Lofoten, one of Norway’s great grandfathers?

A couple of weeks ago I drove down to Unstad in Lofoten for a few days to visit friends and surf.  Lofoten is an archipelago west of Northern-Norway, about 6 hours’ drive south of Tromsø, known for its stunning scenery with whitewashed beaches and mountains rising dramatically straight from the sea. Unstad is one of the three top spots in Norway for surfing. Absence of waves, however, led us to hike mountains instead.

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Tangstad, Vestvågøy. The peaks left of the fjord is Himmeltindan. Photo: Malin

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Norges unike skjærgård

(Norways widespread coastal platform – English version below)

Normalt tilbringes påska i fjellet, i år kombineres fjell og hav på segl og ski, langs norskekysten fra Tromsø til Ålesund. I realiteten ser det ut til at tre dager i Lofoten kanskje blei den skikjøyringa me fekk. Snart i Røyrvik nå med sikte på Sunnmørsalpane, men mildvær og regn har prega dei siste dagene langs kysten fra Svolvær, i tillegg til kraftig motvind og sakte gange. Vestfjorden fra Svolvær til fastlands-norge var et reint mareritt med 2-3 meter krappe bølger og sterk vind prega av kvalme og dårlig befatning. Letta då me kom til Nordskot og kunne seile innaskjærs. Akkurat dette ”fenomen” legger grunn for neste blogg-innlegg. Medan bølgene nå herjer opp i 4-5 meter lenger ute,  seiler me i nesten flat hav innaskjærs. Se bølgekart under som eksempel, hentet i dag fra windyty.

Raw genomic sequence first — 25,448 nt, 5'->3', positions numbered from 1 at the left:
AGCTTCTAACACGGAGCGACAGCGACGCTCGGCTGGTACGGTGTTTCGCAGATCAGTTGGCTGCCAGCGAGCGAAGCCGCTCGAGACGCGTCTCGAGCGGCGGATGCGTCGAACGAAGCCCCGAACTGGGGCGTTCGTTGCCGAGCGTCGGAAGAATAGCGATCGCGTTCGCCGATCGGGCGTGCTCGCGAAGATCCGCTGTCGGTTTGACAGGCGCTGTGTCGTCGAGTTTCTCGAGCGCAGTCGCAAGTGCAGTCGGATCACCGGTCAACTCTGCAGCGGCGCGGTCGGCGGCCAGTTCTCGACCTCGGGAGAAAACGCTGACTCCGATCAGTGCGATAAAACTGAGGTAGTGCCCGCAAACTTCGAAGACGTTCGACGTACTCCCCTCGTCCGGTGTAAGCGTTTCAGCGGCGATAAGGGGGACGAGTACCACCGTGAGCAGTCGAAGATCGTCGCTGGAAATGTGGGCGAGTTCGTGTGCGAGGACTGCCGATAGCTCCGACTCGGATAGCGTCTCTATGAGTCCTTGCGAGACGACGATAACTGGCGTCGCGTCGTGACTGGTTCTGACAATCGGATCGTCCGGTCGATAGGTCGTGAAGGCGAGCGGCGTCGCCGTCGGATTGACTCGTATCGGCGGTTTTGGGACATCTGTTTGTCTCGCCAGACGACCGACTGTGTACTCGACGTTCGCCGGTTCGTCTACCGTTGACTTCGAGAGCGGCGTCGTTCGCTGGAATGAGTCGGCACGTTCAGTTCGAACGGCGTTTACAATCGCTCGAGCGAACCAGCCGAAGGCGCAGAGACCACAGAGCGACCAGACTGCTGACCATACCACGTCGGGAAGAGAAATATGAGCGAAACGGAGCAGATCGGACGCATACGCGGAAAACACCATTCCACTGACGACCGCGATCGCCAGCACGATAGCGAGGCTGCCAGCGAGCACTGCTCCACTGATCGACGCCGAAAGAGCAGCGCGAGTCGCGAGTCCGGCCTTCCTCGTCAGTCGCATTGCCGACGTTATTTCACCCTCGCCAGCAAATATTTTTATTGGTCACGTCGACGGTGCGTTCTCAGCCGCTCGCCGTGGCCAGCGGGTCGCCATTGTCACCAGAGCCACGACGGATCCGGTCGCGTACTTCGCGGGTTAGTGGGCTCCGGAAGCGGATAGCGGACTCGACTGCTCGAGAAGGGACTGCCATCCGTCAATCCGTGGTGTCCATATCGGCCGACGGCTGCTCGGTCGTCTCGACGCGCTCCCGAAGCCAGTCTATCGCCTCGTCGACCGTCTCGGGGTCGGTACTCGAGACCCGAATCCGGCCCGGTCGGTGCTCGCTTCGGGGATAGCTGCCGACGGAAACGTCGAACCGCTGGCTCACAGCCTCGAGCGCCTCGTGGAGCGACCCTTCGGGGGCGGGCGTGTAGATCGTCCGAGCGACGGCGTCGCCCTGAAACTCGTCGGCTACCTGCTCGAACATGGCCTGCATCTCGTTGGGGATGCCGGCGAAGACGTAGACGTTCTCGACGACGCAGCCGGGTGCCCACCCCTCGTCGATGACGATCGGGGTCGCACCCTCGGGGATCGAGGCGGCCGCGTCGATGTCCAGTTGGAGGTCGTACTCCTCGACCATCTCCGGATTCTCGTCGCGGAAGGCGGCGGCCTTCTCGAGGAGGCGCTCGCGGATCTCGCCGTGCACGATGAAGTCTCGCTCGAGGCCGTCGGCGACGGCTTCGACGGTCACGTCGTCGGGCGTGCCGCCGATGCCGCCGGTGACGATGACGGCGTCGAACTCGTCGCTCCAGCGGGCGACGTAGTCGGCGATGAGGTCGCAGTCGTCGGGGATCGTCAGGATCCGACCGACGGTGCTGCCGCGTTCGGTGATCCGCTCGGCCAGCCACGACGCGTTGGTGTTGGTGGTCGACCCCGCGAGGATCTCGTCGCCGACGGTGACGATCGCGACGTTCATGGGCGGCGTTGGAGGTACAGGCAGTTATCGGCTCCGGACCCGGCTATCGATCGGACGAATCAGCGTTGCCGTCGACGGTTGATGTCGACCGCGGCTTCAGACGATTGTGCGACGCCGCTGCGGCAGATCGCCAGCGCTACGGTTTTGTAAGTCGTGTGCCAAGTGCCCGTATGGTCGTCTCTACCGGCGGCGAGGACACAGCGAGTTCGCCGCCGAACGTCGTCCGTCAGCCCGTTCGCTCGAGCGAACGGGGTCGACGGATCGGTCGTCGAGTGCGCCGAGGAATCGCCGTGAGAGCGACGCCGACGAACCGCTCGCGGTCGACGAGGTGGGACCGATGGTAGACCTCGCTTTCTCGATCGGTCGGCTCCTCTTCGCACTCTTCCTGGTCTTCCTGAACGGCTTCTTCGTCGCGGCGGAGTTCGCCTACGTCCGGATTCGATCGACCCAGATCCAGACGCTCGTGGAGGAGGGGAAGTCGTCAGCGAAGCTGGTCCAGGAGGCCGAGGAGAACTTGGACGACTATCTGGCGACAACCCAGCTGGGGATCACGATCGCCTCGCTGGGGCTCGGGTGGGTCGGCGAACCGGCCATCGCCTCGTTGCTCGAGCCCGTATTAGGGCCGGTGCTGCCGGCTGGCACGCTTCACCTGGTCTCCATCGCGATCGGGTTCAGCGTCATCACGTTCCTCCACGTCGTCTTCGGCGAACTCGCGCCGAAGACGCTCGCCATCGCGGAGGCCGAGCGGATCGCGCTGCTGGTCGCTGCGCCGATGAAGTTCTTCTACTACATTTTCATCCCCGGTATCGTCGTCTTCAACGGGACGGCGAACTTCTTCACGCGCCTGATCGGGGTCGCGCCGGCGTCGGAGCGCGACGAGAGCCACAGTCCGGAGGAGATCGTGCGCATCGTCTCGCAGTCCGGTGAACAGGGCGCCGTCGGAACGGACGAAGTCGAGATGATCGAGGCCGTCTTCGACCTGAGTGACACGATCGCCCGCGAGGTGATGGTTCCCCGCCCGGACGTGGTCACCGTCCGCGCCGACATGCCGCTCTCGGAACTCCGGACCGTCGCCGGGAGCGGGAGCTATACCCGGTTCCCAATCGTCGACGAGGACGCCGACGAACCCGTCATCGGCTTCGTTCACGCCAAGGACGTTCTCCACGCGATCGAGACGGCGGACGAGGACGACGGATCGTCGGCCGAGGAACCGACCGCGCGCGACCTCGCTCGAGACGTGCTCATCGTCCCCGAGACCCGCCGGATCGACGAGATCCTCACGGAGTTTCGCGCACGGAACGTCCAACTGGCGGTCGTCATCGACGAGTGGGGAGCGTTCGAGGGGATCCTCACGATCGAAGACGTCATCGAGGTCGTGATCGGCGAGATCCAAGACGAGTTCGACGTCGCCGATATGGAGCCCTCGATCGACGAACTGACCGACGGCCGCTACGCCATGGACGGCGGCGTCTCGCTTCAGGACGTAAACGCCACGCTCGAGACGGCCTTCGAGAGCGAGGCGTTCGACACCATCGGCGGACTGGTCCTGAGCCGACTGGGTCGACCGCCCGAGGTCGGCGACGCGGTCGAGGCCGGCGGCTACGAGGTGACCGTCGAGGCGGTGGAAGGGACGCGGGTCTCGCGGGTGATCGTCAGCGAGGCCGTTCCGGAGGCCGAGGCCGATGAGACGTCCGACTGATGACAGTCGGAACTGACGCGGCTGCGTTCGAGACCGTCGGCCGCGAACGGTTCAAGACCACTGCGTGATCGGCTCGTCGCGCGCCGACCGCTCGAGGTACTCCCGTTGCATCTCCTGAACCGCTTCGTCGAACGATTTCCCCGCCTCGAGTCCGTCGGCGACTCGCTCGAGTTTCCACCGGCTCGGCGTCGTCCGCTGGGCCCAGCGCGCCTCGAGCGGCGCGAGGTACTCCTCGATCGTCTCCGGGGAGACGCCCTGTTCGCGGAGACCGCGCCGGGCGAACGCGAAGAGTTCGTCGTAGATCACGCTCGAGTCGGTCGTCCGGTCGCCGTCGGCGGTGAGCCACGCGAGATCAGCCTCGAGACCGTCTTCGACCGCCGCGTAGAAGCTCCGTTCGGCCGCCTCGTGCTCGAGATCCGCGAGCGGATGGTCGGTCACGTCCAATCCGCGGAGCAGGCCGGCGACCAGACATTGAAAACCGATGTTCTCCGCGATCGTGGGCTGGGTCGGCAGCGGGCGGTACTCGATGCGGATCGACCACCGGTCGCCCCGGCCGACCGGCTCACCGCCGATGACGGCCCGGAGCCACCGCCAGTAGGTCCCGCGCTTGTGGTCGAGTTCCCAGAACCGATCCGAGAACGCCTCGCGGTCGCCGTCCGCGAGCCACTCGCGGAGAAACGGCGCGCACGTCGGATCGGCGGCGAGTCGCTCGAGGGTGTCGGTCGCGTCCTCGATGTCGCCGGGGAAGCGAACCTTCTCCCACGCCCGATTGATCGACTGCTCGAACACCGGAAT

Bilda over er tatt fra seilbåten barba i påska og i januar, og viser eksempel fra påsketuren og Norges skjærgård langs helgelandskysten 

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Imposing dolomite marble cliffs also called “Norwegian Snow” on Storfjellet in Breivikeidet (Troms, Norway)

Norwegian version below.

Saturday, two friends (Morgan and Sten-Andreas (also a geologist)) and I went ski touring on Storfjellet in Breivikeidet, Troms. The days are so much longer now, and even though we had bit of an alpine start, we walked in sun most of the time. Nice to feel that the sun is starting to warm again after a couple of months of polar-nights.

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Me and Morgan studying a little outcrop or block of rock on or way up the mountain, it got our attention because of the rare color. Turned out to be the first clue of what later to come! Picture: Sten-Andreas Gundvåg

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Diamonds in the skyline of Tromsø?

All underlined words are defined under the Dictionary tab of our blog! (Norwegian version below)

There are two types of rock that typically host diamonds. Kimberlites and Lamproites are igneous rocks that originate deep within the mantle (usually 150-450 km deep). Diamonds form within the mantle when carbon is subjected to extremely high pressures, and then they arrive at the surface when magma from these depths carries the diamonds up to the surface. The magma then cools into either Kimberlite or Lamproite with diamonds trapped inside. There is an additional rock type that can contain diamonds: Eclogite. Unfortunately, the diamonds in Eclogite are generally too small to be of economic worth so Eclogite is famous for other reasons. Eclogite is one of the densest rocks known to man – its density is hypothesized to be one of the drivers for plate tectonics. Eclogite forms as basaltic rock is subducted, and exposed to extremely high pressure within the mantle. For an Eclogite to form, the basalt needs to be subducted to a depth of at least 45 km.

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An example of an Eclogite from Almenning, Norway (Image found here).

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